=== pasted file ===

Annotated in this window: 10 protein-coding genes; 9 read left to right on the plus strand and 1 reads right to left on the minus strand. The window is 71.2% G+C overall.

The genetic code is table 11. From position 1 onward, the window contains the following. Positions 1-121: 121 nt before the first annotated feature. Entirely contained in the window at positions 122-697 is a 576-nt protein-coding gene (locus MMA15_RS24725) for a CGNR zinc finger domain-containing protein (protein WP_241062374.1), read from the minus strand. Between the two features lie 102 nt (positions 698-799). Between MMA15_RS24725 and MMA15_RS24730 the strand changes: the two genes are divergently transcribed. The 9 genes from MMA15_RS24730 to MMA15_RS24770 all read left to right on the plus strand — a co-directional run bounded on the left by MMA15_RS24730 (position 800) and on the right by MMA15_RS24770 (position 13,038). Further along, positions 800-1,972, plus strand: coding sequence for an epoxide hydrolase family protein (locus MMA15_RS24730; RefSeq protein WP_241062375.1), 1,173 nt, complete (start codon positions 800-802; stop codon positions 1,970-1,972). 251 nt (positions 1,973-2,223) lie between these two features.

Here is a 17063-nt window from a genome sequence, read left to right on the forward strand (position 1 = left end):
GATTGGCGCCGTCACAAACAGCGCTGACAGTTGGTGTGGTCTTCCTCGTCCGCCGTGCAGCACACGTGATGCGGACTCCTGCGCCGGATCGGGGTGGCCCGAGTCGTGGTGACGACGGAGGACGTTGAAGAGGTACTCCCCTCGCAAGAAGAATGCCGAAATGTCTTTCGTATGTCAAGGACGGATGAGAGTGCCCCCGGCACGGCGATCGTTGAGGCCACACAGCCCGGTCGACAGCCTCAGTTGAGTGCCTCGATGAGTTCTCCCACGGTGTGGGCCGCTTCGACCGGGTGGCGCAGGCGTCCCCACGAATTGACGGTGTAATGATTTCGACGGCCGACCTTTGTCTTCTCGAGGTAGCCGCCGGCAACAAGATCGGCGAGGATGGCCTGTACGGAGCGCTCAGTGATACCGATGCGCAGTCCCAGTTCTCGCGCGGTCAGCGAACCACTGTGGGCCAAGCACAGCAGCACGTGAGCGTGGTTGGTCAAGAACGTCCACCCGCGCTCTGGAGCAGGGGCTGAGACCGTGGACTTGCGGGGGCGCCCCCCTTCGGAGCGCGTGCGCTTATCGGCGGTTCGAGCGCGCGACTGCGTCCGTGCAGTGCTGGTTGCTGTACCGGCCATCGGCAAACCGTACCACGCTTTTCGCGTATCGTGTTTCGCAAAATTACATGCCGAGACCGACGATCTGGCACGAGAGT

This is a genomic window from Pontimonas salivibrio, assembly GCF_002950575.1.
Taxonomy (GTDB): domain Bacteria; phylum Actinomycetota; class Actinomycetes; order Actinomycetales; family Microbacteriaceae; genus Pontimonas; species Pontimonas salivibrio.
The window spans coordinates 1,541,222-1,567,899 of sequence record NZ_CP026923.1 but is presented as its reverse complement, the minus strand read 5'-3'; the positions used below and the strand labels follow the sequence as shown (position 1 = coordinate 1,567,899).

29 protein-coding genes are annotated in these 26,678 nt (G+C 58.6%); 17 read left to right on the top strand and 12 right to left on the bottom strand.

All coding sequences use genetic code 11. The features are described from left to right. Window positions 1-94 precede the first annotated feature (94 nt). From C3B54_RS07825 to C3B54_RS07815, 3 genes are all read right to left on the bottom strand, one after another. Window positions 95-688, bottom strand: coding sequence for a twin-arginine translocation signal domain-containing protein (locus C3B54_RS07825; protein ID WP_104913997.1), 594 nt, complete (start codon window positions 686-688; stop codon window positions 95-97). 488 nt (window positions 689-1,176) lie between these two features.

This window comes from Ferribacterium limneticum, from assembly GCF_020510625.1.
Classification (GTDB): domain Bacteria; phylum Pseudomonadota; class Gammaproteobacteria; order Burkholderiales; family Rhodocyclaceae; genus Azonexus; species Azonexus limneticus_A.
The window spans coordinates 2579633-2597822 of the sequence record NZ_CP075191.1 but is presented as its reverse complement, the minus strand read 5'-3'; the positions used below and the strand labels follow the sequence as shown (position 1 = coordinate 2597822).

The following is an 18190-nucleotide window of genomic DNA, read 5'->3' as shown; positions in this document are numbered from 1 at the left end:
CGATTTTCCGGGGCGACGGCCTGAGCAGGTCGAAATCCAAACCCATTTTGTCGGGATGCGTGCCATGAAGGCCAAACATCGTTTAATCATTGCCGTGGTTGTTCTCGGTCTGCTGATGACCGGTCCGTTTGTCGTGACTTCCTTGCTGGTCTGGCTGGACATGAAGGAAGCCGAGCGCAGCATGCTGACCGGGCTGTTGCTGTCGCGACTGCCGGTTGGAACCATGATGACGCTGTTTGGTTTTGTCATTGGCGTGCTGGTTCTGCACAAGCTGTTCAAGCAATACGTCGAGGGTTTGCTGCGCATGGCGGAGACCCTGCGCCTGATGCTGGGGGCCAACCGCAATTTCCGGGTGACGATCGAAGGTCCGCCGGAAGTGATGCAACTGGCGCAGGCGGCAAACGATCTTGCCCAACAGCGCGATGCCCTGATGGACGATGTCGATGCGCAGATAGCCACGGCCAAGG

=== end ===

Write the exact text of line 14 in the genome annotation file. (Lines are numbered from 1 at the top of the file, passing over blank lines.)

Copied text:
CGATTTTCCGGGGCGACGGCCTGAGCAGGTCGAAATCCAAACCCATTTTGTCGGGATGCGTGCCATGAAGGCCAAACATCGTTTAATCATTGCCGTGGTTGTTCTCGGTCTGCTGATGACCGGTCCGTTTGTCGTGACTTCCTTGCTGGTCTGGCTGGACATGAAGGAAGCCGAGCGCAGCATGCTGACCGGGCTGTTGCTGTCGCGACTGCCGGTTGGAACCATGATGACGCTGTTTGGTTTTGTCATTGGCGTGCTGGTTCTGCACAAGCTGTTCAAGCAATACGTCGAGGGTTTGCTGCGCATGGCGGAGACCCTGCGCCTGATGCTGGGGGCCAACCGCAATTTCCGGGTGACGATCGAAGGTCCGCCGGAAGTGATGCAACTGGCGCAGGCGGCAAACGATCTTGCCCAACAGCGCGATGCCCTGATGGACGATGTCGATGCGCAGATAGCCACGGCCAAGG